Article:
Carol Mosely-Braun Facts
Carol Mosely-Braun (born 1947), Democrat from Chicago, Illinois, became the fourth African American and the first African American woman elected to the U.S. Senate when she defeated Republican Rich Williamson on November 3, 1992.
Carol Mosely-Braun was born August 16, 1947, and began life in a middle-class Chicago neighborhood. Her father, a policeman, and her mother, a medical technician, divorced when Mosely-Braun was in her teens, and she moved in with her grandmother in an African American Chicago neighborhood. One of four children, her childhood was marred by a sometimes abusive father and the responsibilities of caring for her younger siblings. But her parents also imbued her with a sense of social responsibility that helps explain her political activism in high school. As a teenager she staged a one-person sit-in at a restaurant that refused to serve her, integrated a previously all-white beach, and marched with Martin Luther King, Jr., in a local civil rights demonstration.
Mosely-Braun attended Chicago public schools and earned a B.A. in political science from the University of Illinois, Chicago. Upon graduation she took a law degree from the University of Chicago Law School in 1972 and then worked for the federal government for three years as an assistant U.S. attorney under Jim Thompson. She married Michael Braun, a lawyer, in 1973. Four years later she gave birth to her only child, Matthew. In 1978 Mosely-Braun ran for and won election to the state legislature. She served for ten years and after two terms became the fist woman and the first African American ever elected to serve as assistant majority leader. She also became Chicago Mayor Harold Washington's legislative floor leader and sponsored bills to reform education and to ban discrimination in housing and private clubs. In addition, she introduced the bill that barred the State of Illinois from investing funds in South Africa until the apartheid system was abolished. Finally, Mosely-Braun filed, and won, the reapportionment case that affirmed the "one man-one vote" principle in Illinois. While in the state legislature, she gained a reputation as a superb debater and coalition builder.
Near the end of her service in the state legislature Mosely-Braun suffered some personal losses, including divorce from her husband, a stroke to her mother, and the death of her younger brother, Johnny. Despite these personal misfortunes, she agreed to join Harold Washington's multi-ethnic, multi-racial, and gender-balanced "Dream Ticket" in 1987 and ran for the office of recorder of deeds. Her victory made her the first African American woman to hold executive office in Cook County. As recorder she managed an $8 million budget and 300 employees. In that position she modernized the recorder of deeds office and saved the city significant sums of money. It was while serving as recorder that she decided to run for the U.S. Senate.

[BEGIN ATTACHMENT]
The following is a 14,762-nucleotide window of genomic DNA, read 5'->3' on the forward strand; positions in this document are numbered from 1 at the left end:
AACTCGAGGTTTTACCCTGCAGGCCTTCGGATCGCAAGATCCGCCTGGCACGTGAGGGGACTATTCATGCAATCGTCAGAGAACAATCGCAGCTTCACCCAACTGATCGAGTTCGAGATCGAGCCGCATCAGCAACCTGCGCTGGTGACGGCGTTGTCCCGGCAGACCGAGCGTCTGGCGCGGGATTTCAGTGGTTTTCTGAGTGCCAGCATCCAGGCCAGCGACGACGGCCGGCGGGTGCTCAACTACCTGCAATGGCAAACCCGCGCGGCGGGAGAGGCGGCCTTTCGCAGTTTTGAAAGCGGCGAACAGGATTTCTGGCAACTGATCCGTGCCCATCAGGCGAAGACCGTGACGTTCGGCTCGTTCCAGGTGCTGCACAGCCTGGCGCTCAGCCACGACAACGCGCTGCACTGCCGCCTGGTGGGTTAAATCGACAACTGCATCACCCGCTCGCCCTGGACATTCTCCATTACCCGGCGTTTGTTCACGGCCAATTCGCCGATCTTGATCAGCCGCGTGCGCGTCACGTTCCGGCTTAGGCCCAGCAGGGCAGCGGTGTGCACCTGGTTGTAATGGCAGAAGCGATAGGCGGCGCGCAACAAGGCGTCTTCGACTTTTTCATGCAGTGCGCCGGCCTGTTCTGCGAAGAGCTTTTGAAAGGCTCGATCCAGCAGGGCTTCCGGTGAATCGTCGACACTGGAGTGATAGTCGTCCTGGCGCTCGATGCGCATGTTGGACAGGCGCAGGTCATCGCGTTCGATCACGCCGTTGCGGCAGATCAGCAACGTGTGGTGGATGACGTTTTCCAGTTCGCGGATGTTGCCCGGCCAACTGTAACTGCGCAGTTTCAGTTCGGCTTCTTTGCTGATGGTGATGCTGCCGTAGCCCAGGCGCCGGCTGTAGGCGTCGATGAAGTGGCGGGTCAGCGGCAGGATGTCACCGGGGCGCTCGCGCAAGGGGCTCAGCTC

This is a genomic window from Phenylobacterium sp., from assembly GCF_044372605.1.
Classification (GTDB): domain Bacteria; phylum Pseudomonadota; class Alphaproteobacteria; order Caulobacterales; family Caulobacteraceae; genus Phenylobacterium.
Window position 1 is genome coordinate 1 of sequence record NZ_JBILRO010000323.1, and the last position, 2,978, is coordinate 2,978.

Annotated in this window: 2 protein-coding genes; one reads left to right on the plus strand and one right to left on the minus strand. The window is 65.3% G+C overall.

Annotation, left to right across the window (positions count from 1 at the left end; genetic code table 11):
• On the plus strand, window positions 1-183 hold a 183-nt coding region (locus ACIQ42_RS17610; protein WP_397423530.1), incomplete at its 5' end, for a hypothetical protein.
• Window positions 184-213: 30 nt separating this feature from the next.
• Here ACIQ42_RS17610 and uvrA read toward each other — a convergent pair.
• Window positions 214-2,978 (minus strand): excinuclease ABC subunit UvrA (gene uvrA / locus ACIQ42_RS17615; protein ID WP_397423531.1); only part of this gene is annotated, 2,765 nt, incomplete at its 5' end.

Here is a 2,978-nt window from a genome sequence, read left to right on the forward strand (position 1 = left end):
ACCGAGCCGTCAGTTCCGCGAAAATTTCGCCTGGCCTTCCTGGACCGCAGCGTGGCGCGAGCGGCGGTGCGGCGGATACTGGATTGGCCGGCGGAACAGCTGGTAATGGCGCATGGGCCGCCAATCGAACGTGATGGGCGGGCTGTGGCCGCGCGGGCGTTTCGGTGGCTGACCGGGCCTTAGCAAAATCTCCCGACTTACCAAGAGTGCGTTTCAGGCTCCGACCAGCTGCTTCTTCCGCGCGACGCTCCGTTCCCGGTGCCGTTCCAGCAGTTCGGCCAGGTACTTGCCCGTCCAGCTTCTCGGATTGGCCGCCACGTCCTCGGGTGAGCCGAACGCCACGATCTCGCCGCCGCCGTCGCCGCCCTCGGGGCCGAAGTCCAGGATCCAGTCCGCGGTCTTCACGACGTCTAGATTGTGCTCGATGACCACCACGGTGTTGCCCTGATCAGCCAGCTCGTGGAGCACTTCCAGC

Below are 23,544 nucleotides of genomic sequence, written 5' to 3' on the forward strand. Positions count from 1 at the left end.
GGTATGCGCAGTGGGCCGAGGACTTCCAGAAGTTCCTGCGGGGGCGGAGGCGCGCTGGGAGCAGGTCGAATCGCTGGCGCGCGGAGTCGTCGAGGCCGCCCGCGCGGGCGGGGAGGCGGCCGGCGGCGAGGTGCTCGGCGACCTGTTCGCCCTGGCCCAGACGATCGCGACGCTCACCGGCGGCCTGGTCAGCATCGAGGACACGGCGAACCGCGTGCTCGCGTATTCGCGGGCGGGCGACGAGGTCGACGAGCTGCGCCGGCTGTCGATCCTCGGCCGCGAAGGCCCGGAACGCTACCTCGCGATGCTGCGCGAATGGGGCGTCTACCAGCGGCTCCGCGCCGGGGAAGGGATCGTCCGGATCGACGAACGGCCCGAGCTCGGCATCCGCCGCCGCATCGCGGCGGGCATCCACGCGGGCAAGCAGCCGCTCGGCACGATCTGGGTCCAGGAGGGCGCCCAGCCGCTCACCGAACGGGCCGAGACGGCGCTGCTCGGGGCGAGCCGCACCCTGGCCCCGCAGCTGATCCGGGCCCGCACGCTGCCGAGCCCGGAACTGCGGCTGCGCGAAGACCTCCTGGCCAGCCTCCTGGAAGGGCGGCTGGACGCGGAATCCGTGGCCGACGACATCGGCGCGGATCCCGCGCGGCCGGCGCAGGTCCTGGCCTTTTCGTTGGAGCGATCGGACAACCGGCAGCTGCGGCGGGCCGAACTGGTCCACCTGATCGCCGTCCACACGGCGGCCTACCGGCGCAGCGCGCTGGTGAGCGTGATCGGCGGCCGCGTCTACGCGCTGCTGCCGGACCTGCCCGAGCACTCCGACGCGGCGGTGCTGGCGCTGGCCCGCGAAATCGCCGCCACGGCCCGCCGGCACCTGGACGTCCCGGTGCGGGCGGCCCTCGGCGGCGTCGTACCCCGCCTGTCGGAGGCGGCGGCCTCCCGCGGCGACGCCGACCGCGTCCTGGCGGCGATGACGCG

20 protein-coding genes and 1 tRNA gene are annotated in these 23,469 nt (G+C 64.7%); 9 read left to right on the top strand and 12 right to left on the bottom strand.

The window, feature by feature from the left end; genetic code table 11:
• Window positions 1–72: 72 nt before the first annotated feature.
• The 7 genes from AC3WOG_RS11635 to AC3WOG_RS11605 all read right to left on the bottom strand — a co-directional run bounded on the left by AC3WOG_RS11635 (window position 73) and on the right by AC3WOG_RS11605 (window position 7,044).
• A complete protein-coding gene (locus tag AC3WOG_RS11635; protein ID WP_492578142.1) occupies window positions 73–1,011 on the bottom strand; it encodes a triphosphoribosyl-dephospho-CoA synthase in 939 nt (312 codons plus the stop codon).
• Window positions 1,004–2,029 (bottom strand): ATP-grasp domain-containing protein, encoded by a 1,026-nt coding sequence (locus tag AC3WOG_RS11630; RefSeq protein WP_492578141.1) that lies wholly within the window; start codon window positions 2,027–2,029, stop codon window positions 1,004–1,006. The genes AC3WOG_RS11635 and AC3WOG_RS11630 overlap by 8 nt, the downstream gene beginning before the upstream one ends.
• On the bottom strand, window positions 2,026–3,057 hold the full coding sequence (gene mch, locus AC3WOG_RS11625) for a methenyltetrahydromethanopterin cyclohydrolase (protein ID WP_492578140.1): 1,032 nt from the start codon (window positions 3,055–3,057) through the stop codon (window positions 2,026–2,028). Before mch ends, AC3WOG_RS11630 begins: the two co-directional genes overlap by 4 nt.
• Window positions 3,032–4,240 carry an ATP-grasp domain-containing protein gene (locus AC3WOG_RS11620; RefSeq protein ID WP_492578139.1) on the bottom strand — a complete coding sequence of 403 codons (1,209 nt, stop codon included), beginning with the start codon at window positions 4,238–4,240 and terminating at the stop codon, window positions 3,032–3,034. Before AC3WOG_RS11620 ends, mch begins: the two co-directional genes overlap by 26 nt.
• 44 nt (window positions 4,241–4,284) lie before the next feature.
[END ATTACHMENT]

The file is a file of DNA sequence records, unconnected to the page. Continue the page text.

Angered by the Senate's handling of the sexual harassment case involving Supreme Court nominee Clarence Thomas and the University of Oklahoma law professor Anita Hill, Mosely-Braun decided to run in the Democratic primaries against incumbent Senator Alan Dixon, who had voted to confirm Thomas. Although virtually a political unknown, she launched a grassroots campaign to win the nomination from Dixon (who had never before lost an election) and a third candidate, Albert Hofeld, a personal injury lawyer with a $5 million campaign chest. Despite being outspent in the campaign by more than 10-to-1, and having a campaign described as underfunded, disorganized, and understaffed, Mosely-Braun won the three-way Senate primary with 38.9 percent of the vote. According to Mosely-Braun, the turning point came when she hired Kgosie Matthews to run her campaign, although the English educated South African himself became a controversial figure during the campaign. He also became her fiancée. The victory made her the first African American woman ever nominated to the U.S. Senate by a major political party.
In the general election she ran against Richard Williamson, a former official in President Ronald Reagan's administration. Mosely-Braun's victory in that election made her only the fourth African American to win a U.S. Senate seat. She was also the first African American woman ever elected to the Senate and one of seven women to win congressional races in the November elections.
Shortly after taking office on January 5, 1993, Mosely-Braun was named to the Judiciary Committee, the Banking, Housing and Urban Affairs Committee, and the Small Business Committee. Her first year in office was marked by controversy over her handling of several personal financial dealings and praise for her stand against the renewal of the patenting for the Confederate flag as the insignia of the United Daughters of the Confederacy. She single-handedly reversed the Senate's vote on the matter and cajoled the Senate to defeat Senator Jesse A. Helm's (Republican, North Carolina) amendment to renew the patent. Such action demonstrates the importance of having a more inclusive U.S. Senate.
Mosley-Braun continued to make headlines in Washington. In 1994, she sponsored the education Infrastructure Act, which was designed to repair and restructure public schools with federal money. In 1995 she was appointed to the Senate Finance Committee thus making her the first woman to ever hold such a position. Moseley-Braun will be up for re-election in 1998.
Further Reading on Carol Mosely-Braun
No full-length biography exists for Mosely-Braun, but good biographical material can be found in Karima A. Haynes, "Campaigning for History" in Ebony (June 1, 1992), and in Jill Nelson, "Carol Mosely-Braun: Power Beneath Her Wings" in Essence (October 1, 1992). □